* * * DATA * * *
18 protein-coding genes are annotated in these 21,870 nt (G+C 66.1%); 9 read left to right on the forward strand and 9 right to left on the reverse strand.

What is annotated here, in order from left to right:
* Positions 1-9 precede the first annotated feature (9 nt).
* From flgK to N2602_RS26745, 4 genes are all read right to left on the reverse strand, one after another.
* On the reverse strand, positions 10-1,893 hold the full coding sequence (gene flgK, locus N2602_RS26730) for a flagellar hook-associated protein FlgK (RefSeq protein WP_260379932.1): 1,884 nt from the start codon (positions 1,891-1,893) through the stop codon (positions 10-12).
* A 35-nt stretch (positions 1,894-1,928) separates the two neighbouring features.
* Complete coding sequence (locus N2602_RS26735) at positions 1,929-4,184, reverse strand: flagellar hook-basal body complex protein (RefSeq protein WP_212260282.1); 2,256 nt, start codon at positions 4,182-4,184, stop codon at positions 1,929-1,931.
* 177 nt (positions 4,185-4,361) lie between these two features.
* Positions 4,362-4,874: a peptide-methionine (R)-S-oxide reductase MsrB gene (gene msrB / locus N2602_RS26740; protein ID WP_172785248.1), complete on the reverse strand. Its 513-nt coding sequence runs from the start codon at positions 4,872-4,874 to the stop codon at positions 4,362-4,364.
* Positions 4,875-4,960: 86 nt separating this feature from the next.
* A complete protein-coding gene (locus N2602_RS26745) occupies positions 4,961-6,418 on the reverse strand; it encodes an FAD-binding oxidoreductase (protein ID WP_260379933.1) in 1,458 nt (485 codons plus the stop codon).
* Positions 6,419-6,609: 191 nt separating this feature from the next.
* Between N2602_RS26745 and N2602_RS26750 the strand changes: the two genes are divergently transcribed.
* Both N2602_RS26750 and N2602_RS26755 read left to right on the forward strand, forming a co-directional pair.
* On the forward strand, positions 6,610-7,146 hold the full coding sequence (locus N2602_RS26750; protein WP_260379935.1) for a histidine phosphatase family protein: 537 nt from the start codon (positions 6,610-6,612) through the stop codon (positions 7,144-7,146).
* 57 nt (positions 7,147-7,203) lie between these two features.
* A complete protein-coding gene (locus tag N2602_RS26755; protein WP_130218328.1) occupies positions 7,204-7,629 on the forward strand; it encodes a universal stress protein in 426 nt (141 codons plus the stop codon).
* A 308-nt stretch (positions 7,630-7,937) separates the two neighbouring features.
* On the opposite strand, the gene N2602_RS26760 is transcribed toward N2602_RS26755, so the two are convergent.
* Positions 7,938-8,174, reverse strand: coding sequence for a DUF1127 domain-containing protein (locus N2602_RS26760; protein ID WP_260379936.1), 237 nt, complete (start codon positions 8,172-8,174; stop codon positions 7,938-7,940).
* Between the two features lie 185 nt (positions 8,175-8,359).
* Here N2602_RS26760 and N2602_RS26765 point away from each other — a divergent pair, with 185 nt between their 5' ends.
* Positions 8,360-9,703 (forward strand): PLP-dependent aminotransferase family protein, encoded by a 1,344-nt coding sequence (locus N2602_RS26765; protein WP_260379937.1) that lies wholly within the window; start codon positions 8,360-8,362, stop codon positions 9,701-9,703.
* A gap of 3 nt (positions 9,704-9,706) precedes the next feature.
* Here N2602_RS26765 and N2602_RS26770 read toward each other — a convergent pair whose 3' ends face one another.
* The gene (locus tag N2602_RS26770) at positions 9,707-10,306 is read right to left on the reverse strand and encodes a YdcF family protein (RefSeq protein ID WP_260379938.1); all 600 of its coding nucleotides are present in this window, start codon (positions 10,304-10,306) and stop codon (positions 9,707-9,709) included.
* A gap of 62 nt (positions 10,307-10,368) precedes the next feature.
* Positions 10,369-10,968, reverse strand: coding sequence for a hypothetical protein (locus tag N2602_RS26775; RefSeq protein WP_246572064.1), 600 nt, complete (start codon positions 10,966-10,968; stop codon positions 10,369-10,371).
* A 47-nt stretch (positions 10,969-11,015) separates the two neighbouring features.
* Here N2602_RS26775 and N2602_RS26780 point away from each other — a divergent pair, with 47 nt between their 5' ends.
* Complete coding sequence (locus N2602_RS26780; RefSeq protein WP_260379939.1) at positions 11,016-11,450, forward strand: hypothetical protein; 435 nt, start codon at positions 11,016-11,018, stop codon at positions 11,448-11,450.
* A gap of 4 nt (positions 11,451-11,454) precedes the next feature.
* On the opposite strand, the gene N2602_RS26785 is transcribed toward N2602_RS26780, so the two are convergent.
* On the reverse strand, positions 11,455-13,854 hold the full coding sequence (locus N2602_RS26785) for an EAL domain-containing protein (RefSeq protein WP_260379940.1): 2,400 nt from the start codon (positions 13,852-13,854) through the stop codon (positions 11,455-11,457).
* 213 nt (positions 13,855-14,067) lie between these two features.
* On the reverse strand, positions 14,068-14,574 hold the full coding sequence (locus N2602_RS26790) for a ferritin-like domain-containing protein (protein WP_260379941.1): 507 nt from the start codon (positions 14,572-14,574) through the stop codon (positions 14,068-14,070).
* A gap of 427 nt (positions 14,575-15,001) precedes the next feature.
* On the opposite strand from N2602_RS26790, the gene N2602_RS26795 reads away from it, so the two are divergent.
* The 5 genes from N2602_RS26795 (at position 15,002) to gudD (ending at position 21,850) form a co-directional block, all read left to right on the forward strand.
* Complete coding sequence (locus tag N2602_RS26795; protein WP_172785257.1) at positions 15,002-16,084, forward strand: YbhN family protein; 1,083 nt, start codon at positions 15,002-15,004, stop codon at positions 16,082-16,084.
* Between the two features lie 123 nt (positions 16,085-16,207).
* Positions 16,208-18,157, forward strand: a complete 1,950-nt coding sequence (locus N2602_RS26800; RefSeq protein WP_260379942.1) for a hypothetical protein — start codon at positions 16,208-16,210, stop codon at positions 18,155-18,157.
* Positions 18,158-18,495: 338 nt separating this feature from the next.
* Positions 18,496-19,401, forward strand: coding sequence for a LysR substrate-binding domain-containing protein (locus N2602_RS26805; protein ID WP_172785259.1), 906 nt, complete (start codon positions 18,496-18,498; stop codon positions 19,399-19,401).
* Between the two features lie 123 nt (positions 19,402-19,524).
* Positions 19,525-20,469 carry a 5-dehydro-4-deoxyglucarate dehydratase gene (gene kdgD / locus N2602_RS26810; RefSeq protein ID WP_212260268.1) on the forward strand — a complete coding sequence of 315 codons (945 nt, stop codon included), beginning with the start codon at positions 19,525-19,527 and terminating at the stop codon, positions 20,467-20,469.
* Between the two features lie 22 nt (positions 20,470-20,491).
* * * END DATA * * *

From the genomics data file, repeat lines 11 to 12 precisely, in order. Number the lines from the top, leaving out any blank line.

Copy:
* A complete protein-coding gene (locus N2602_RS26745) occupies positions 4,961-6,418 on the reverse strand; it encodes an FAD-binding oxidoreductase (protein ID WP_260379933.1) in 1,458 nt (485 codons plus the stop codon).
* Positions 6,419-6,609: 191 nt separating this feature from the next.